Framework for IWRM: An Islamic Perspective

The Islamic perspective on Integrated Water Resources Management (IWRM) framework provides a holistic approach to look at the entire spectrum of water management components, i.e, water resources, uses, treatment and resue. Islam provides policies and principles that address all elements of the framework for Integrated Water Resources Management. At the resource level, Islam teaches that the Universe and humans are created by God. And the source of water is from God, the creator, however, Islam believes in the rational and pragmatic explanations of science. The first verse in Quran is “Read” and there are many references in Quran that urge humans to think and contemplate about the universe, nature and the creation of God. Islam teaches that “everything is created from water” and that water at the global level is finite “bekadar” and is in balance and “mawzoon”.  

Harmony between Human and Nature

The key characteristic of Islam is the belief in one God (Allah) and the belief in the Day of Judgment (Hereafter). These are the core of the social and environmental responsibility for both individuals and the corporate sector. The relationship between the Human and Nature is based on harmony, since all creatures obey the laws (sunan) of God.  Harmonization of human’s will with the teachings of Islam leads to responsible, balanced and good life (Hayat Tayebah).  Being mindful of the purpose and meaning of every single human endeavor, every human activity is given a transcendent dimension; it becomes meaningful, of value, and goal-centered.

The Islamic worldview is based on an eco-cosmic understanding of the harmony between human and nature and the value of nurturing the aesthetic and natural intelligence of humans as trustees. The Islamic notion of Zohd which means living lightly on earth and having low ecological footprints is a key for securing a healthy planet. All forms of environmental problems like pollution and global warming and climate change according to the Islamic interpretation is attributed to human mis-conduct or mischief (Fassad).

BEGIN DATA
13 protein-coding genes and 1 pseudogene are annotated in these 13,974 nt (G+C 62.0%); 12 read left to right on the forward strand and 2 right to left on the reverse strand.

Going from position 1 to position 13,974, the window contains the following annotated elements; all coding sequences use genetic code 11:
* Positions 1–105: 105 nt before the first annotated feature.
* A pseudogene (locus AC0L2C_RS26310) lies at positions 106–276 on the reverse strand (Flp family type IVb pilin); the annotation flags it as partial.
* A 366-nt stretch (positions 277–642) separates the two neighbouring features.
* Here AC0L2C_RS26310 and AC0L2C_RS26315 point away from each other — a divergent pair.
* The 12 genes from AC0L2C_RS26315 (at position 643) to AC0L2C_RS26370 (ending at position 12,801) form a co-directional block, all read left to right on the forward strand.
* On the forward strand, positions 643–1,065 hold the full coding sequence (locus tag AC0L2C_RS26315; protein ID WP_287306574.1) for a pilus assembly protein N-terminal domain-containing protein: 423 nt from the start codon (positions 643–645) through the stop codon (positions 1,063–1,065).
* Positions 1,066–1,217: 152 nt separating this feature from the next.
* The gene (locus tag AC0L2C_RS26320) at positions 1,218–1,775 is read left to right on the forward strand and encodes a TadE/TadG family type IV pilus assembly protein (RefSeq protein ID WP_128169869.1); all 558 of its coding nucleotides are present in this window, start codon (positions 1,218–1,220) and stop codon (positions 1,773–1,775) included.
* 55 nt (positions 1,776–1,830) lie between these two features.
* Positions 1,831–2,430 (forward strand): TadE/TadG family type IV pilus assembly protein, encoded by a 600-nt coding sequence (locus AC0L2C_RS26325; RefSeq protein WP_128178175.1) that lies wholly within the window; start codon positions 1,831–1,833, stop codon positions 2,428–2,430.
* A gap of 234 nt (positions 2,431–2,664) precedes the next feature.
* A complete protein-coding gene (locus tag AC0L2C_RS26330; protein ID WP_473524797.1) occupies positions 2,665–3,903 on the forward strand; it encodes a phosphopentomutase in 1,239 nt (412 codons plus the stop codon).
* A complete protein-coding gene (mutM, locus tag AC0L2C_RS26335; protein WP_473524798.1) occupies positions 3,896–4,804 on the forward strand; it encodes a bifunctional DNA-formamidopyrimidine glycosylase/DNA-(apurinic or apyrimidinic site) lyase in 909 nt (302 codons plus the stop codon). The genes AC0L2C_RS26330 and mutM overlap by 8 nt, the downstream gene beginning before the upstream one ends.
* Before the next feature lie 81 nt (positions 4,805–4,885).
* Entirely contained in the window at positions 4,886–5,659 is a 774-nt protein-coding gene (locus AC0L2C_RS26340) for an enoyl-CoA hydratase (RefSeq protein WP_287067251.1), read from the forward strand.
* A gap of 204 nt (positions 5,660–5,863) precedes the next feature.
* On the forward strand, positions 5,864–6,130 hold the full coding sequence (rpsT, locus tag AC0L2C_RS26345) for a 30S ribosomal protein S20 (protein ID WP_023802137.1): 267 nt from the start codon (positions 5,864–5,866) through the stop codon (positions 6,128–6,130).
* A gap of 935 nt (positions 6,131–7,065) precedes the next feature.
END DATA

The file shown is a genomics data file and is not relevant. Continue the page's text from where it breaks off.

Islamic IWRM Framework

At the water uses level, Islam believes that water should be allocated to different uses with priority to water for drinking (Haqo Al-shafa). Besides, Islam recognizes the right for environment. The emphasis on balance, conservation and harmony is key to the Islamic view of water uses.

 

For wastewater, greywater and saline water, Islam instructs the mind that regardless of the quality of water whether it is fresh “Athb” or saline water “Milh Ujaj” but still it can of use and value for many purposes like a source for food from sea, a source for jewelry “diamonds” and a means for shipping, trade and transport. By interpretation and using the notion of  public interest “Maslaha”, it is safe to say that greywater and waste water can be of use and value for human use if treated with proper processes. This was confirmed by a judgment and ruling “Fatwa” by scholars from different disciplines who confirmed that wastewater can be used for human used if treated properly.  The Fatwa issued in 1978 by the Council of Leading Islamic Scholars (CLIS) in Saudi Arabia postulated that: